In the dream, I wake from a dream of swimming thinking of the story as I walk down streets paved with large rocks. It’s one of those dreams in which I’m in wide canals as the water gets higher and the current and waves throw me in the air and I come back into the water and float or swim some more. In this revery, I’m walking through the boulders thinking of another story about swimming. Both the town in the dream and the town I wake in have old crooked buildings. But the town I wake into is hotter and arid. I look at a ceramic display on a street corner with words from prayers in Hebrew and English and possibly other languages, and continue walking towards my flat thinking of writing about swimming, about learning to swim, and about water.

Canal-Walk-Foot-BridgeA man, thin, wizened, about 55, stops me and asks if I have money. He wears shorts that are a little baggy on him and a faded t-shirt, though he doesn’t seem like a bum. I think of the small wallet in my pocket which contains maybe 40 euros. He speaks to me immediately in English, which is odd. Tells me I’m brave for admitting about the money, and ask if I mind talking with him. The small avenues are paved like something out of Gaudi or Hundertwasser. As I would in waking life, I do talk to him even though I’d rather be walking home and thinking about writing and thinking about swimming.

We sit on a bench for a bit and he tells me that he makes naambords (signs that go next to the front door of Dutch houses with the family name and house number) – that he makes them just with street names and post codes for the city. He shows me a catalogue printed in colour on cheap paper. In it there’s a picture of very young him – maybe 20 wearing big glasses with plastic frames. It looks like an early 1980s photo of a radio shack geek. His parents encouraged him to do woodwork, as he had a passion for it. I tell him we’ve only this year bought a naambord, and I think of the slate one we actually have. He tells me it doesn’t matter. His name is something like Garry Barr.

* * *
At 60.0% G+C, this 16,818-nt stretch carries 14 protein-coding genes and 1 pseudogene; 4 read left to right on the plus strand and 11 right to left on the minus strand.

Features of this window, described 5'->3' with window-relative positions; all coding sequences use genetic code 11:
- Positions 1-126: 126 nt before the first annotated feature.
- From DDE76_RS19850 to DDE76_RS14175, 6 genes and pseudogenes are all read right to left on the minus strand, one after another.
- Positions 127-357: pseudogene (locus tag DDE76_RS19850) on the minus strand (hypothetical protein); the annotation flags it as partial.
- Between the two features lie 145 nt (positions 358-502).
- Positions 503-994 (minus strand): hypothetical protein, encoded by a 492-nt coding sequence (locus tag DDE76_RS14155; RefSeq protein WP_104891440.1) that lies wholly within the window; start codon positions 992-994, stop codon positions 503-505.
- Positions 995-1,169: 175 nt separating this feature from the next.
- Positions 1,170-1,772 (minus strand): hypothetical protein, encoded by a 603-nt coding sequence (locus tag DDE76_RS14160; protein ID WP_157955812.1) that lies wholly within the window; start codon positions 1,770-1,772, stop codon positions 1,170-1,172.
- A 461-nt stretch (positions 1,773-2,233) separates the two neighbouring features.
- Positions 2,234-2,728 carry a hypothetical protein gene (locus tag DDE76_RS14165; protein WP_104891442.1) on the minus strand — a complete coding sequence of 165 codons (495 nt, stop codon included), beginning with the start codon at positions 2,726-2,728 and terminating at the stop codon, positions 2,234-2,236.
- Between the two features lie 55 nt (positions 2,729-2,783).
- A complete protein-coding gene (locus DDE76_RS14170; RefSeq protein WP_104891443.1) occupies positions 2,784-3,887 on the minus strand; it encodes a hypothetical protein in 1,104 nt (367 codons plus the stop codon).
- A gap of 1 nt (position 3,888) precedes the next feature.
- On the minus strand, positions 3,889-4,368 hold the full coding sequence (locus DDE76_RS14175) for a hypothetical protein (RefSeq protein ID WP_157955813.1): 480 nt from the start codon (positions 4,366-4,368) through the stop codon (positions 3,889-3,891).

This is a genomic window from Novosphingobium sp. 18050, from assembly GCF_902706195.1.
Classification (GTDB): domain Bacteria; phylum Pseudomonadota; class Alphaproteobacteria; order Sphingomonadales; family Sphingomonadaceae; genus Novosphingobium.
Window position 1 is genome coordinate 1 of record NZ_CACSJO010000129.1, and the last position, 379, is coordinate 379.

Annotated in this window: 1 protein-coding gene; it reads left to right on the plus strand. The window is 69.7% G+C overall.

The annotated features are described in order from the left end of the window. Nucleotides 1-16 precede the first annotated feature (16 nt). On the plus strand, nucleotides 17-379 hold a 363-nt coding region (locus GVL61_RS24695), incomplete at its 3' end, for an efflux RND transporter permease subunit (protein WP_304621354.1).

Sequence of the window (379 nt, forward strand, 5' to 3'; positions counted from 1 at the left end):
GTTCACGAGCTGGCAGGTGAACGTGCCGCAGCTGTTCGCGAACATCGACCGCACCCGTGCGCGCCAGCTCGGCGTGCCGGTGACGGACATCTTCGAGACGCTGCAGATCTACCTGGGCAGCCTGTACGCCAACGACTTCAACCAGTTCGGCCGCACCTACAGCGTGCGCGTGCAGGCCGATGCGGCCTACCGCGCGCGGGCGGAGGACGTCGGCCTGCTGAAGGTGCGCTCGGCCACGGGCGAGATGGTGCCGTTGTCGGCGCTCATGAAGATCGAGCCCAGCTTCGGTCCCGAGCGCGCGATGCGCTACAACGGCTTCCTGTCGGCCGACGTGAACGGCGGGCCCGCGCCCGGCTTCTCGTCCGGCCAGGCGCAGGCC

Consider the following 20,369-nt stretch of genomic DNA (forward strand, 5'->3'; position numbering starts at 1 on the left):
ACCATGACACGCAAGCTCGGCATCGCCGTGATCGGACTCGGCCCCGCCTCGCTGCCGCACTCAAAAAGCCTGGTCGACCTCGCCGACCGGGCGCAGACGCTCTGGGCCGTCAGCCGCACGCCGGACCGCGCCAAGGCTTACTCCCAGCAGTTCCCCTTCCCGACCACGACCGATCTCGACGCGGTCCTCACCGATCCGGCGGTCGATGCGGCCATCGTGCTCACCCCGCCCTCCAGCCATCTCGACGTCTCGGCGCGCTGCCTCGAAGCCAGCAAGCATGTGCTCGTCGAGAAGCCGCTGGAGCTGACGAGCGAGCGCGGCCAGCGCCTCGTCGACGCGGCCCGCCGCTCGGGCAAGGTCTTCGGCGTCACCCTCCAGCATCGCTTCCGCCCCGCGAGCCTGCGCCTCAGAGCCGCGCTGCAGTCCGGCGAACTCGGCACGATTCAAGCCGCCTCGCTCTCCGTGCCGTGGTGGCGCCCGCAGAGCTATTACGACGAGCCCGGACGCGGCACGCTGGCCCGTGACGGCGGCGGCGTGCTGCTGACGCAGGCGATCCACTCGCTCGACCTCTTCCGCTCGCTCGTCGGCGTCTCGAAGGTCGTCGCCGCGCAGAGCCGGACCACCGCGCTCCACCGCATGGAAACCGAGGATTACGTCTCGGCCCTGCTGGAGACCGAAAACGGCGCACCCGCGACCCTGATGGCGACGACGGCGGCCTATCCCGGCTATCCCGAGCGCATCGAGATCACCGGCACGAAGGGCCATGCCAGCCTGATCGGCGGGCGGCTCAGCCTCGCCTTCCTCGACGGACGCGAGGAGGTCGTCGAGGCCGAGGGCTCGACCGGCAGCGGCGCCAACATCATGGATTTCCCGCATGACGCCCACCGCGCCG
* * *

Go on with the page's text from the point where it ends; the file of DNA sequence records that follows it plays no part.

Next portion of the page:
I walk back home, thinking I want to write this story down. About the swimming dream and learning to swim and about meeting Garry Barr. The place I arrive at has a cave-like entrance that reminds me now of Tim Dedopulos’ place up from Nerudova (near Prague Castle). There’s a shop just inside and I ask after some chocolates, half-distracted because I want to go inside and write. I’m thinking of a ream of paper I’ve recently bought and of my typewriter. The shop is tiny and I ask if he has chocolate – the proprietor takes down a shoebox from a high shelf – there are white kit-kat bars that come in double packs with eight sticks. I know I don’t want that many, but they’re only a euro so I buy one. Whatever I’m carrying is bulky and I pass Jeff Rubinoff (an American friend of mine from Prague) who asks after the chocolate and I point him to the shopkeeper, instead of giving him half of what I’ve just bought. Even in my dreams, I’m greedy.

I’m a little anxious to start writing – I don’t want to lose the content of the dream and the discussion with Garry Barr. I have images still of swimming down wide canals with waves that toss me in the air and make me fear just a little bit breaking my legs as I hit the bottom, but that never happens in these dreams – the water is never too cold, and I never fear drowning more than just a little – it’s too exhilarating.

Down a short low corridor that feels a little like a cave, I enter a very small apartment, ready to eat a little of my chocolate bar and start typing. The room I enter is small, crowded and dark. My wife┬áis ironing, and points to a bed on top of which a skinny girl of indeterminate age sleeps, wearing only a pair of panties. I’m disappointed because the noise of getting out the typewriter and the paper, even though I know where they are, will wake the girl. At this moment, I wake myself, needing to write.